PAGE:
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: June 23, 2018
All 2012 and newer vehicles are required to have stability control, so they also have ABS and traction control. Many older cars also have some or all of those features. The ABS light (usually yellow, amber or orange) should come on briefly every time you start your car as part of a system check. If the light stays on, that means something isn't working and the system has been shut down.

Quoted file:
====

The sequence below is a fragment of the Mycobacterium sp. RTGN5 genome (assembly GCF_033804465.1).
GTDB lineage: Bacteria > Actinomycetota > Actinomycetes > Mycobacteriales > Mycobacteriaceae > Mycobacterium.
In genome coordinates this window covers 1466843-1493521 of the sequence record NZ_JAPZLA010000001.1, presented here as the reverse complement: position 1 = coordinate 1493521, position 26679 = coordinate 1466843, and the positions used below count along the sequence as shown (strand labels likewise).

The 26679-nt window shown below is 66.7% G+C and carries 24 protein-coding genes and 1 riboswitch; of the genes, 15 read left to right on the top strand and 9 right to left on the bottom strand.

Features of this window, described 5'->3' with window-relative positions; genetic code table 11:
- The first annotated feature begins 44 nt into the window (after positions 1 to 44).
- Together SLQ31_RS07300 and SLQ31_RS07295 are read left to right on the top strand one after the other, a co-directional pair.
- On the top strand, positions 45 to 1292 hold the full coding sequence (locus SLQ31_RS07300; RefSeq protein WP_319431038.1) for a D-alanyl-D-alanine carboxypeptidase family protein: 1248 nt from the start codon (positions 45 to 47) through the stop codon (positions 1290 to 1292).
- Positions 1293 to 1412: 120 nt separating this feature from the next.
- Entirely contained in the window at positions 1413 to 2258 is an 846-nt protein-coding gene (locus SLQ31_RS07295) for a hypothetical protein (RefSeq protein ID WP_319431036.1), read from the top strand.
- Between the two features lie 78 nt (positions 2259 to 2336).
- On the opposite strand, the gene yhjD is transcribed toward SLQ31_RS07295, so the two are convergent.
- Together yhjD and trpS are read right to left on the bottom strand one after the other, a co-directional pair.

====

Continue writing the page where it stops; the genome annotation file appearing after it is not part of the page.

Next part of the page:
An old oxygen sensor (say, 90,000 miles or more) may still work well enough that it doesn’t trigger the check engine light but could still hurt fuel economy. Engine performance can also be reduced by more serious internal problems, such as valves that don’t seat properly or worn piston rings, or by restrictions in the exhaust system. Because the same symptoms can suggest different problems, and there are often several possible causes and cures, it’s better to consult a professional mechanic than to try to be one if you have neither the experience nor the right equipment to diagnose drivability problems. In short, rather than ask for a tune-up, tell a mechanic what you’re experiencing and ask him or her to find the cause.